C’mon, Grab Your Friends
Adventure Time is a surprisingly touching Children’s Cartoon found on the Cartoon Network. When I was at the far-too-old age of 17 I was big into Adventure Time. I found the quirky art style endearing and the surprisingly grown-up topics woven into the wholesome but nonsensical fun kept me watching for a good long while.
I’m past the point where I’d binge the show now, I think, but it didn’t stop me from enjoying this nostalgic adventure back into the world of Oo, even if some of the new characters and story arcs were alien to me, the game is something even a total newcomer could enjoy!
Adventure Time: Pirates of the Enchiridion Review
The Watery Land of Oo
Adventure Time is set in the whimsical and fantastical land of “Oo”. Normally a vast and endless world of nonsense, ever since the Ice King’s domain melted, it’s nothing but turquoise waters and hill-top locales.
In a very WindWaker-esque adventure, Finn and his best friend Jake find themselves island-hopping from familiar landmark to familiar landmark as they try to determine what has caused the Ice Kingdom to find its way around everyone’s ankles and restore Oo to it’s former dry glory.
Each island is filled with things to do, Side Quests, Treasure Chests, Secrets and more will keep you in each of the wildly varying locales until you’re done addictively exploring every nook and cranny.
Unfortunately, that doesn’t do much for the game’s play-time as platting the whole thing and doing absolutely everything took me a mere 8-9 hours.
Each of the groups 4 characters – Finn the Human, Jake the Dog, BMO the Computer and Marceline the Vampire – have their own overworld abilities, such as interacting with computers, crossing large gaps and breaking locked chests, which will contribute heavily to the exploration of each location and somewhat impact main questline progression.
The main story will see you island-hopping and fighting tough bosses or even interrogating NPCs in a detective-style minigame which proves a little tricky and is honestly completely optional.
Fights in Adventure Time: PotE take place within an exciting turn-based system which features strengths and weaknesses, boons and hindrances, special abilities and even a “Limit Break” style ultimate move system.
Clearly heavily inspired by games like Pokemon and Final Fantasy, this game takes the stronger elements from each franchise and blends them together nicely to create a system which is not only fun to experiment with but is even challenging at times.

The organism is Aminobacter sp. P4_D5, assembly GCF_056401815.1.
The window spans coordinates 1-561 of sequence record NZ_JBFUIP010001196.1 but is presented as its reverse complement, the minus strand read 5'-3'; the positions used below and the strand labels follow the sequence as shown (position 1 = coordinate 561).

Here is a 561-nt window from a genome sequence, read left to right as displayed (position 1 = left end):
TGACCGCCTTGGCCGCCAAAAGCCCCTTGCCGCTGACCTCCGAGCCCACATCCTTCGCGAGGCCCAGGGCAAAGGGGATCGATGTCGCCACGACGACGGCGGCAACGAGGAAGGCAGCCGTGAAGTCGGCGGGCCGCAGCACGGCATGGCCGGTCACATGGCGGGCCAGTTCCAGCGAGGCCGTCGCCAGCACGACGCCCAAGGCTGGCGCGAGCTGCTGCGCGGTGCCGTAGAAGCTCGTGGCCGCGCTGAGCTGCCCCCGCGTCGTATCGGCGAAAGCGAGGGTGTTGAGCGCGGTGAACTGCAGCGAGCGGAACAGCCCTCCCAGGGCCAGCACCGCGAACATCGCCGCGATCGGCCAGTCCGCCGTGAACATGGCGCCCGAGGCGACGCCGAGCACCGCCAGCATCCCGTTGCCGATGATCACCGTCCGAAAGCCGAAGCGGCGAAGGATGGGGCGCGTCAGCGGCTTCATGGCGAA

You even have your classic RPG classes baked-into each character;
Finn is the classic Warrior who deals big damage and can easily exploit most weaknesses.
Jake is a Tank with a massive health bar and abilities which can trouble every enemy in the fight.
BMO brings to the table a plethora of support abilities, from buffing allies to unveiling enemy weaknesses, BMO is arguably the most important ally on the team.
Lastly, Marceline is the most unique character, much like a Barbarian, she has low defence but high attack, offset by her ability to heal herself.
Put Your Money Where Your Sword Is
The game also has a fantastic Upgrade System which I found myself playing with at every opportunity. Upgrades to a character’s stats are immediately apparent and it is always worth putting every penny you can gather into upgrading the health, attack, speed, accuracy and abilities of each character as soon as possible.
Rather than giving you skill points or making EXP equate to upgrade currency, the money you earn from fights, quests, and exploration can be used to upgrade the stats and abilities of the party. This leaves you making difficult choices about whether to spend your money on health/battle items at the store, or upgrading characters.
The answer is almost always upgrading characters, however, unlike most RPGs of a similar calibre, the combat is actually pretty tricky and can’t be brute-forced. Enemies hit hard and you’ll find yourself needing to heal very often.
All-in-all, Adventure Time: PotE is a surprisingly great game woven into a surprisingly great cartoon series and given its mere 8-hour time-to-plat I’d be surprised if any trophy hunters out there didn’t want to give it a go.
My Adventure Time: Pirates of the Enchiridion Trophy Experience